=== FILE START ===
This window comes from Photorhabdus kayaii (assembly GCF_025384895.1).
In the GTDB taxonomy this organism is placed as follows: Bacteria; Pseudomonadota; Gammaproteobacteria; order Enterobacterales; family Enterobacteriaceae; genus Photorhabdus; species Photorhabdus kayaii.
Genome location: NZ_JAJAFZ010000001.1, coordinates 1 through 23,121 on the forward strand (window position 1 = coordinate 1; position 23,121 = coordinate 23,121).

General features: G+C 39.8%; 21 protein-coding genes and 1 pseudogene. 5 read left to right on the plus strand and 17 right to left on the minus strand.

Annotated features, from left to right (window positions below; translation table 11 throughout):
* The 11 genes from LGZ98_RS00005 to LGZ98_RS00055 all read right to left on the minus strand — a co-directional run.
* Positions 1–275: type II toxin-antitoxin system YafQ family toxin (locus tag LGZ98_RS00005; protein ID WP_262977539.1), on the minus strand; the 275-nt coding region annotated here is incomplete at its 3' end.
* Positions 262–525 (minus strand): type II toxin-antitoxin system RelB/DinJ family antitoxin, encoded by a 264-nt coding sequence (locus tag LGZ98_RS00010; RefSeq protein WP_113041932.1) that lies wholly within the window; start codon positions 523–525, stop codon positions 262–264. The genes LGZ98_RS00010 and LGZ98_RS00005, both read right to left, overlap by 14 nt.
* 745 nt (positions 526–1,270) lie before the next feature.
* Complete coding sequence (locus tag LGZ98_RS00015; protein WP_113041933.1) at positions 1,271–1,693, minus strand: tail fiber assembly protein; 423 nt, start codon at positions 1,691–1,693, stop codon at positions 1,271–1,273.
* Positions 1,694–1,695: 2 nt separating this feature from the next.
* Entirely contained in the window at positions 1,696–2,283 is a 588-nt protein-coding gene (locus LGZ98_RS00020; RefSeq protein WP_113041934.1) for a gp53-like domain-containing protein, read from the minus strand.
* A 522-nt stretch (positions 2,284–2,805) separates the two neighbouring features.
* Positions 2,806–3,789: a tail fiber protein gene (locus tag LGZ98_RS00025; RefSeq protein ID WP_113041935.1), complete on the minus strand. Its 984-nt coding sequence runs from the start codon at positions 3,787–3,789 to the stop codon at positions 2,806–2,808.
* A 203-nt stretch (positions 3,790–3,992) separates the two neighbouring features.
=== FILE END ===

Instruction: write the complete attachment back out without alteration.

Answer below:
This window comes from Photorhabdus kayaii (assembly GCF_025384895.1).
In the GTDB taxonomy this organism is placed as follows: Bacteria; Pseudomonadota; Gammaproteobacteria; order Enterobacterales; family Enterobacteriaceae; genus Photorhabdus; species Photorhabdus kayaii.
Genome location: NZ_JAJAFZ010000001.1, coordinates 1 through 23,121 on the forward strand (window position 1 = coordinate 1; position 23,121 = coordinate 23,121).

General features: G+C 39.8%; 21 protein-coding genes and 1 pseudogene. 5 read left to right on the plus strand and 17 right to left on the minus strand.

Annotated features, from left to right (window positions below; translation table 11 throughout):
* The 11 genes from LGZ98_RS00005 to LGZ98_RS00055 all read right to left on the minus strand — a co-directional run.
* Positions 1–275: type II toxin-antitoxin system YafQ family toxin (locus tag LGZ98_RS00005; protein ID WP_262977539.1), on the minus strand; the 275-nt coding region annotated here is incomplete at its 3' end.
* Positions 262–525 (minus strand): type II toxin-antitoxin system RelB/DinJ family antitoxin, encoded by a 264-nt coding sequence (locus tag LGZ98_RS00010; RefSeq protein WP_113041932.1) that lies wholly within the window; start codon positions 523–525, stop codon positions 262–264. The genes LGZ98_RS00010 and LGZ98_RS00005, both read right to left, overlap by 14 nt.
* 745 nt (positions 526–1,270) lie before the next feature.
* Complete coding sequence (locus tag LGZ98_RS00015; protein WP_113041933.1) at positions 1,271–1,693, minus strand: tail fiber assembly protein; 423 nt, start codon at positions 1,691–1,693, stop codon at positions 1,271–1,273.
* Positions 1,694–1,695: 2 nt separating this feature from the next.
* Entirely contained in the window at positions 1,696–2,283 is a 588-nt protein-coding gene (locus LGZ98_RS00020; RefSeq protein WP_113041934.1) for a gp53-like domain-containing protein, read from the minus strand.
* A 522-nt stretch (positions 2,284–2,805) separates the two neighbouring features.
* Positions 2,806–3,789: a tail fiber protein gene (locus tag LGZ98_RS00025; RefSeq protein ID WP_113041935.1), complete on the minus strand. Its 984-nt coding sequence runs from the start codon at positions 3,787–3,789 to the stop codon at positions 2,806–2,808.
* A 203-nt stretch (positions 3,790–3,992) separates the two neighbouring features.